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Why is it speaking/speech instead of speeking/speech or speaking/speach?

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You do realize that English spelling is mostly arbitrary, like Chinese characters, and is not supposed to "make sense". Right? –  John Lawler Apr 3 '12 at 0:33
Ok, I guess that's the answer then. –  Chloe Apr 3 '12 at 0:38
The fact that you have break and breach both spelt with ea confirms how arbitrary it can be. –  Alan Gee Oct 13 '12 at 9:21
Actually, a bunch of English teachers got together back is 1627 and made up a list of words that they would spell oddly, just to drive students crazy. It's a conspiracy!! –  Hot Licks Sep 4 at 20:07
@Chloe: If you're interested in etymology, a better way of phrasing the question would be to ask "is there a reason for this difference in spelling? If there is, what is it?" Either a "yes" or a "no" answer should provide supporting evidence. –  sumelic Sep 5 at 3:05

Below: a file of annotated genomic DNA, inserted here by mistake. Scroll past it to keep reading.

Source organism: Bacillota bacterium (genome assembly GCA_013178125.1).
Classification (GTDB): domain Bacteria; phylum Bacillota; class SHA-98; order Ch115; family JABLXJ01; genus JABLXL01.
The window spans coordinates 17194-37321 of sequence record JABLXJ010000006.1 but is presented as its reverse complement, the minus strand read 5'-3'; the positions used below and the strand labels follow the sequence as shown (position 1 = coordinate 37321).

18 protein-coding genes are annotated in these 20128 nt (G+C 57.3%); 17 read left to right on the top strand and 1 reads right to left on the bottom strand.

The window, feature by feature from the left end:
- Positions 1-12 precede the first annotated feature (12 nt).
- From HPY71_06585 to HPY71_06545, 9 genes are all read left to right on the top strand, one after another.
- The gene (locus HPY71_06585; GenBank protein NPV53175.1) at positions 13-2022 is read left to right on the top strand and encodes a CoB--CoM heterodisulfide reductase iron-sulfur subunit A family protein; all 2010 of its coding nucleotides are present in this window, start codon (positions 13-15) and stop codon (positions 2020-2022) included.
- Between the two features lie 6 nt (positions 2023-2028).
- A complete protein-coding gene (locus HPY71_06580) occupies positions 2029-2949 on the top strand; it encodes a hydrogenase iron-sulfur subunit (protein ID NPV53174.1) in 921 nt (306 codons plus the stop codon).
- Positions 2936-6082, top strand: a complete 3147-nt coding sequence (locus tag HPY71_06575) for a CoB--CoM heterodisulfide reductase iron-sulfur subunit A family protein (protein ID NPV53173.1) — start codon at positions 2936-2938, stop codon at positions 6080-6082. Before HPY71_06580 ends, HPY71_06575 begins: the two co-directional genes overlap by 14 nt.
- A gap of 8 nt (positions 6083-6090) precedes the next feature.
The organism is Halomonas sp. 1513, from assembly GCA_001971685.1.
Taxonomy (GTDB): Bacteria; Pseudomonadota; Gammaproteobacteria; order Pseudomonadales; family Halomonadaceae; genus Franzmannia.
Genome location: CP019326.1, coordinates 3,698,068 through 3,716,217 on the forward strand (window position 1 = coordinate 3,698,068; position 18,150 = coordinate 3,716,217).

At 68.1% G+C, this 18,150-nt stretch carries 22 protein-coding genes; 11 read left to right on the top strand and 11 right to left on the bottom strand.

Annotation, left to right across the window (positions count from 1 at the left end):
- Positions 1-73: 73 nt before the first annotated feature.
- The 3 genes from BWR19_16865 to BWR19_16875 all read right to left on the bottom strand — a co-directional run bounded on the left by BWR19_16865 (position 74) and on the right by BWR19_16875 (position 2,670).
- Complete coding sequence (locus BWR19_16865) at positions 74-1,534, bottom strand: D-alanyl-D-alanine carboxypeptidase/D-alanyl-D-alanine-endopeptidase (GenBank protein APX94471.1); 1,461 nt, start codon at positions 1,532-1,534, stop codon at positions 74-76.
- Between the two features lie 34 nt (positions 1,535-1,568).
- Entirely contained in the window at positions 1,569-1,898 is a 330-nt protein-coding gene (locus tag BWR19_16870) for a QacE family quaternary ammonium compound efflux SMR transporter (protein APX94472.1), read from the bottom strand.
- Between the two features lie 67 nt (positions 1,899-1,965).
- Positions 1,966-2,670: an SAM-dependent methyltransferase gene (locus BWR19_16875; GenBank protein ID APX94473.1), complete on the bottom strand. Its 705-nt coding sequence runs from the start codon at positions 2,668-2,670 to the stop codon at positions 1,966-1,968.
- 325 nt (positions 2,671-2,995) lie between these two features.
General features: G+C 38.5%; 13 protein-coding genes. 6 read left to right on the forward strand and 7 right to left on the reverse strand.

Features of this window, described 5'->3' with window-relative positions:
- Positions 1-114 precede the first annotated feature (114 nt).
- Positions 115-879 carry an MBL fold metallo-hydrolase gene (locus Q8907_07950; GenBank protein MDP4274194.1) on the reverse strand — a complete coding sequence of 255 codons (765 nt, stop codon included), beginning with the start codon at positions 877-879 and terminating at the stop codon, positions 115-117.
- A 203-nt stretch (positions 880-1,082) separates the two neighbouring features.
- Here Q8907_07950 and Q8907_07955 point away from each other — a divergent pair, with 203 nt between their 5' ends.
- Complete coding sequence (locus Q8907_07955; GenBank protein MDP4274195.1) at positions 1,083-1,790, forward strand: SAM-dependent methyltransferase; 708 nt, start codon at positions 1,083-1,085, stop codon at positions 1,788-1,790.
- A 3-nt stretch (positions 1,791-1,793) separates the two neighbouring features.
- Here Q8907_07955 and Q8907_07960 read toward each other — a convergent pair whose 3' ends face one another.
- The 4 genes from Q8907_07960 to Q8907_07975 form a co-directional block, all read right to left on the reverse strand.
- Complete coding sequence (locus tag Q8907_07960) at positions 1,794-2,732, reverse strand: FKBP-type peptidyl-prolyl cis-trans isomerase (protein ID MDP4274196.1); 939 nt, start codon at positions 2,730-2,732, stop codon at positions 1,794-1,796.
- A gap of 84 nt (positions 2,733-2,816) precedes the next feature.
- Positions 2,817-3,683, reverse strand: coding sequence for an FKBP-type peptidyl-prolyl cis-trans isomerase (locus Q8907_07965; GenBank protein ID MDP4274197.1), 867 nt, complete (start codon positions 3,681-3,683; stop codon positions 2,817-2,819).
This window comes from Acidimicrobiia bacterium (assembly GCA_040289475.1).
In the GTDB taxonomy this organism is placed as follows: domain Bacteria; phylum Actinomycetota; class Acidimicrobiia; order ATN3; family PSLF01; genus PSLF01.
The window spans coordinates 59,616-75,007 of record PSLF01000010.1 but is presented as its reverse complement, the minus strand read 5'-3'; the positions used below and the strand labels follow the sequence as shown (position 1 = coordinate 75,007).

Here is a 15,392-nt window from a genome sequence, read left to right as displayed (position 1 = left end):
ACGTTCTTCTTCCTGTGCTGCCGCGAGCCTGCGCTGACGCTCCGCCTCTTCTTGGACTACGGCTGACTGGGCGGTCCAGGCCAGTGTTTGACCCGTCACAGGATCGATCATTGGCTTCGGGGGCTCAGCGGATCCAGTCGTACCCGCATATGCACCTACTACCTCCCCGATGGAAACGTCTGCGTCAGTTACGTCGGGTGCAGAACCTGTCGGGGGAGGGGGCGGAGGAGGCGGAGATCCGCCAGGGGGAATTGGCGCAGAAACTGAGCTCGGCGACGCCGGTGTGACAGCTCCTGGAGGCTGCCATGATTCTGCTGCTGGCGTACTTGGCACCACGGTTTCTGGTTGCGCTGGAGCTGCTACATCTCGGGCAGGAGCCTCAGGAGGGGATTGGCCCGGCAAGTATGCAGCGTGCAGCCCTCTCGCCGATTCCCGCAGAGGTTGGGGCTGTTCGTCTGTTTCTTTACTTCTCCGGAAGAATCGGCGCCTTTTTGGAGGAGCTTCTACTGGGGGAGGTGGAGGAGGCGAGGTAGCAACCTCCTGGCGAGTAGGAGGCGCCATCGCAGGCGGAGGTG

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The spelling history of speech from the OED:

α. OE–ME spræc, sprec, ME sprace, spræche.

β. OE spæc, spec, ME spece, ME spæche ( spache, spiche), ME–15 speche (ME spieche), ME–15 spech, 15– speech, 15–16 speach, speache; Sc.15 speitche, 15–16 speiche.

The spelling history of speak from the OED:

α. OE sprecan, spreocan, spræcan; north. spreca, spræca, -spreaca; sprecca, spræcca; ME sprecon.

β. OE specan (ME -on), OE–ME specen, ME speken (ME Orm. spekenn), ME spekyn; OE–ME spæcon, ME -en, ME spæ(c)ken; ME speoken.

γ. ME–15 speke, ME–15 spek, ME spec, speck, ME speike, 15–16 speake, 15–17 Sc. speik, 15– speak (Irish 17–18 spake).

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Wow I totally didn't understand that, but looks legit. With so many variations, perhaps someone at some point did spell them similar, but they were not popular enough. –  Chloe Apr 3 '12 at 1:14
That just gives more of the difference. Can you elaborate on 'why'? –  Mitch Apr 3 '12 at 1:30
@Mitch: whimsy and serendipity. –  Brett Reynolds Apr 3 '12 at 11:19

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